As the 2016 legislative session moves forward there are numerous bills coming to the House floor for debate. Included in that number is House Bill 2187, a bill concerning a possible new Missouri state park.
House Bill 2187 is a much discussed and debated bill concerning DNR’s acquisition of the Frederick Creek Ranch in Oregon County in south-central Missouri along the Eleven Point River to be used as a new state park.
Missouri parks are under the DNR and it is this group that has purchased the Oregon County land and is negotiating for other property in the area. HB 2187 seeks to force the Missouri Department of Resources to sell land that it had acquired for the development of a new park, land that was purchased using funds earmarked for lead clean up projects.
There was never any lead mining done in Oregon County, nor does the watershed in that area flow from any lead mine.
The primary objection of legislators to this project is the use of federal funds intended for lead clean-up. The purpose of the federal remediation funds is not to buy land for another state park, especially in an area where there was never any lead mining or water contaminated by lead mines in the first place.
Furthermore, money for Missouri state parks is limited at this time. Funding for our parks is through a 1/10 of one cent sales tax, with one-half of that going to state parks and the other half going to soils and water. This tax has a sunset every 10 years and is up for renewal this year (2016). It will go before voters this fall and, traditionally, voters have been supportive of renewing the tax.
Negotiations for the Oregon County property have not been transparent or open to the county’s commissioners but has been done under “a shroud of secrecy,” even to the point of leaving local county elected officials in the dark about the project.
Oregon County is already a “tax-poor” county with over 100,000 acres of their area as part of the Mark Twain National Forest. Any land that becomes a part of the Missouri parks system comes off the county tax roll at the end of five years. After that, there can be no more county property taxes assessed or collected on the land, thus effectively depriving a county of possibly substantial tax monies.
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Patrick Ledgerwood, Presiding Commissioner for Oregon County stated: “We don’t want this. Nobody from DNR even talked with us about this before they decided to put a state park in our county.”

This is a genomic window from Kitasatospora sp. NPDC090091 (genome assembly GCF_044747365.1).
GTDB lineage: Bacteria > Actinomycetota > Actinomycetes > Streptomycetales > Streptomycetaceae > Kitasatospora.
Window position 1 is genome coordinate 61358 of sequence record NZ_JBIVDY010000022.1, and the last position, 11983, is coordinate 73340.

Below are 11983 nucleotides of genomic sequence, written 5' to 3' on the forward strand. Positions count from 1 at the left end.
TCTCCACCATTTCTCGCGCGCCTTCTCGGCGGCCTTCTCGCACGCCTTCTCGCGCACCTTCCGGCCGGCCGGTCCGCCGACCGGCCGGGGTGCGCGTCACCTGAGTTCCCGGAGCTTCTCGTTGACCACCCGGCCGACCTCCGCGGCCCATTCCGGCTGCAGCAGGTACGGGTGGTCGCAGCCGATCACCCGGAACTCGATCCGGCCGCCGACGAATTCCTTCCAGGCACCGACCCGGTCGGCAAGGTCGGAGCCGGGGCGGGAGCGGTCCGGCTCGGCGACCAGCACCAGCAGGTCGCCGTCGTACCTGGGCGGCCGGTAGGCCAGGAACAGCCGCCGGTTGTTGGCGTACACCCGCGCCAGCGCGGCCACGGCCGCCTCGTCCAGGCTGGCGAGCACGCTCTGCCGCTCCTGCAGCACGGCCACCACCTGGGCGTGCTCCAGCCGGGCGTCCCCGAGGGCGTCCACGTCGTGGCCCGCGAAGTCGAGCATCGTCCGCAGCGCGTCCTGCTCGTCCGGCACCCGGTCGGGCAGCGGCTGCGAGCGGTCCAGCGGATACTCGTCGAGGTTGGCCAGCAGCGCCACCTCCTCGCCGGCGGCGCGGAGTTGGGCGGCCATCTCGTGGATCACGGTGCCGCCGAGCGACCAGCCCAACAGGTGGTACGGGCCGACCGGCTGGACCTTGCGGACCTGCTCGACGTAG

Multi millions of dollars have been spent by Missouri’s DNR to purchase the Oregon County property. The monies used for the purchase are federal funds that flowed directly to DNR, not having gone through the state appropriations or budgeting process, though they are not required to do so.
These federal remediation funds are intended to be used to clean up the lead damage that was done by the American Smelting and Refining Company (ASARCO). There were five lead mining sites in Southeast Missouri (Missouri’s lead-mining district) which include the counties of Madison, Iron, Reynolds, and St. Francois. Additional sites are in SW MO near Joplin, but none of them are in Oregon County. Under the same federal project, several sites near Joplin are being remediated.
During the 2015 legislative interim, the House formed a committee to look into what many were saying was the inappropriate use of remediation settlement funds. The majority of House members believe that the ASARCO settlement monies should be used in the intended impacted areas of our state.
The misuse of these funds is not only a violation of the settlement agreement but of the public’s trust. This bill now moves to the Senate for its consideration.
County officials not knowing about and not wanting another state park in their area, an executive branch of Missouri government secretly moving forward with a multi-million dollar project, and state legislators questioning the possible misuse of appropriated earmarked federal funds by an executive branch and desiring to undo their stealthy action that will ultimately cost a Southeast Missouri county substantial tax revenue could result in problems ahead for DNR and the Missouri park system.
The Senate will take up and consider the issue.
By Bill Reiboldt
(State Rep. Bill Reiboldt, R-Neosho, represents the 160th District of Missouri, which includes Neosho, Diamond, and Granby. He can be reached at his Capitol office at (573) 751-9781 or by email at email@example.com.)
One thought on “Funds shouldn’t be used for a new state park”
Funds designated for lead mining activity should be used in the areas affected by such mining of which the Big River in the northeastern Ozarks is a major area. This is especially significant as there is very poor public access to this river which in most areas is quite attractive.